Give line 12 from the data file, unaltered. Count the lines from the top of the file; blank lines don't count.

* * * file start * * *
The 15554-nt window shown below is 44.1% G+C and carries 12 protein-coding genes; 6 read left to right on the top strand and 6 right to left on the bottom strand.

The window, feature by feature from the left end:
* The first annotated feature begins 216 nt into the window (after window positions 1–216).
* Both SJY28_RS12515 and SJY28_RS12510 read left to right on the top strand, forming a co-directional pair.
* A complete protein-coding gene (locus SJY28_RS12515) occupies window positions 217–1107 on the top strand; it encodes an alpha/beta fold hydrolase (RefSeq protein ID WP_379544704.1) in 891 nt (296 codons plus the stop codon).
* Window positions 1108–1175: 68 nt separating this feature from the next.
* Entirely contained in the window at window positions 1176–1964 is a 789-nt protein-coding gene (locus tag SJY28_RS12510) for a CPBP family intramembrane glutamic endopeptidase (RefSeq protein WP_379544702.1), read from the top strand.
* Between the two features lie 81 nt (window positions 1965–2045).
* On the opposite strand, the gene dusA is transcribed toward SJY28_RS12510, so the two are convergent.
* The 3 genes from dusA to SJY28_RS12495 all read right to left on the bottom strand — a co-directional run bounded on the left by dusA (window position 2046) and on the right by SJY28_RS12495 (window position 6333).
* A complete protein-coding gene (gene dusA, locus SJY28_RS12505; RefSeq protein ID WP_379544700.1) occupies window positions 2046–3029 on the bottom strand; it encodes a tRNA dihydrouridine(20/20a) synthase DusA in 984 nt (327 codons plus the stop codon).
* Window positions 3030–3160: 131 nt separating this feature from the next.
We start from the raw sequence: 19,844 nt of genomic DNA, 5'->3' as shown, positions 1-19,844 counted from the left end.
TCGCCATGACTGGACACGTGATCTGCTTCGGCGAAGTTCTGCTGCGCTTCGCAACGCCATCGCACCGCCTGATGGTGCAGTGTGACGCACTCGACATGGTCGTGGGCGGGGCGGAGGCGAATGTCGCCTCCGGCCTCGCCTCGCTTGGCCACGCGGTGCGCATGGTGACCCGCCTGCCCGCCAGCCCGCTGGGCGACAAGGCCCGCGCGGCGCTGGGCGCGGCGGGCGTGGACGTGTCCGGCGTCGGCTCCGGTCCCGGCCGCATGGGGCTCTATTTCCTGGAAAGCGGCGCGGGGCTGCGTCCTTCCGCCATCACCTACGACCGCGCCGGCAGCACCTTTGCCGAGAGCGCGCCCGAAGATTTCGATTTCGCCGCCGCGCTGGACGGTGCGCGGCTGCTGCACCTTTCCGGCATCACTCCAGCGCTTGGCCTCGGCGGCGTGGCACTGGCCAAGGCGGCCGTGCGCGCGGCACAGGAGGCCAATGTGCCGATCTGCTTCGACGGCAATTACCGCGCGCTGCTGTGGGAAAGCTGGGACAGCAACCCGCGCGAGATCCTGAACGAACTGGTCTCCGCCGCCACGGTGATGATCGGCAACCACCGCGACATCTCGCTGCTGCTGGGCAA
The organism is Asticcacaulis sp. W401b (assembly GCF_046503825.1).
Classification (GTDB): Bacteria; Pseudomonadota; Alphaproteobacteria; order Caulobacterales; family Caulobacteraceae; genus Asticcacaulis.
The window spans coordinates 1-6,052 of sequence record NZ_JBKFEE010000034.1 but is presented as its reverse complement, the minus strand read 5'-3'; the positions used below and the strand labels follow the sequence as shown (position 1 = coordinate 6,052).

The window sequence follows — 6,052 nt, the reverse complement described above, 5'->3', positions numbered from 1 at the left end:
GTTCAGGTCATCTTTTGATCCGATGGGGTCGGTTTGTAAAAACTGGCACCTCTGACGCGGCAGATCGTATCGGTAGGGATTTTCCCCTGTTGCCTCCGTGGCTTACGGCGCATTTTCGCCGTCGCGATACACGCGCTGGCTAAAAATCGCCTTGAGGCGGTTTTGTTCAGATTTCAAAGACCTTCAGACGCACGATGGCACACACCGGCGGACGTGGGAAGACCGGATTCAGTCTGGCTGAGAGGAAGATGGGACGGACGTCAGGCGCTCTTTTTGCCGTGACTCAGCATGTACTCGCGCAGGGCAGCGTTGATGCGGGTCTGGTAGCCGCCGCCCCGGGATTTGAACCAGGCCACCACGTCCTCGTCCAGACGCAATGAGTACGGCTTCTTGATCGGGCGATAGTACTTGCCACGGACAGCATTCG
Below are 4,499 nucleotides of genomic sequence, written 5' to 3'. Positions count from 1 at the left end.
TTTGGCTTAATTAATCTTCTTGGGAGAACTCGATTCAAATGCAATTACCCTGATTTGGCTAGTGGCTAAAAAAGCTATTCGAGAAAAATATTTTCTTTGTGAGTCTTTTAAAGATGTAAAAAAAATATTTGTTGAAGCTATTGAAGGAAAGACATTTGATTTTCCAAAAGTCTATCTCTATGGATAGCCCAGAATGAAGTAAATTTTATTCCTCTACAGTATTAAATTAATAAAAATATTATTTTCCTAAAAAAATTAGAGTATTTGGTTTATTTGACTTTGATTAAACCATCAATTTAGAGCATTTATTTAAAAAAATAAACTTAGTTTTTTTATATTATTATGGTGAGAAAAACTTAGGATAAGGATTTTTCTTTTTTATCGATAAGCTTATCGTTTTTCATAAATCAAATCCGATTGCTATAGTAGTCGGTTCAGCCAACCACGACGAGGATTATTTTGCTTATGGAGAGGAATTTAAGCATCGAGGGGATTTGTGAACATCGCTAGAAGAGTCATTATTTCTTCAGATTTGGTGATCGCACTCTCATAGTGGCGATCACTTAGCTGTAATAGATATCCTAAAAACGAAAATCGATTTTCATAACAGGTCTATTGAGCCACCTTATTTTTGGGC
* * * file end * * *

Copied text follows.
* Window positions 3030–3160: 131 nt separating this feature from the next.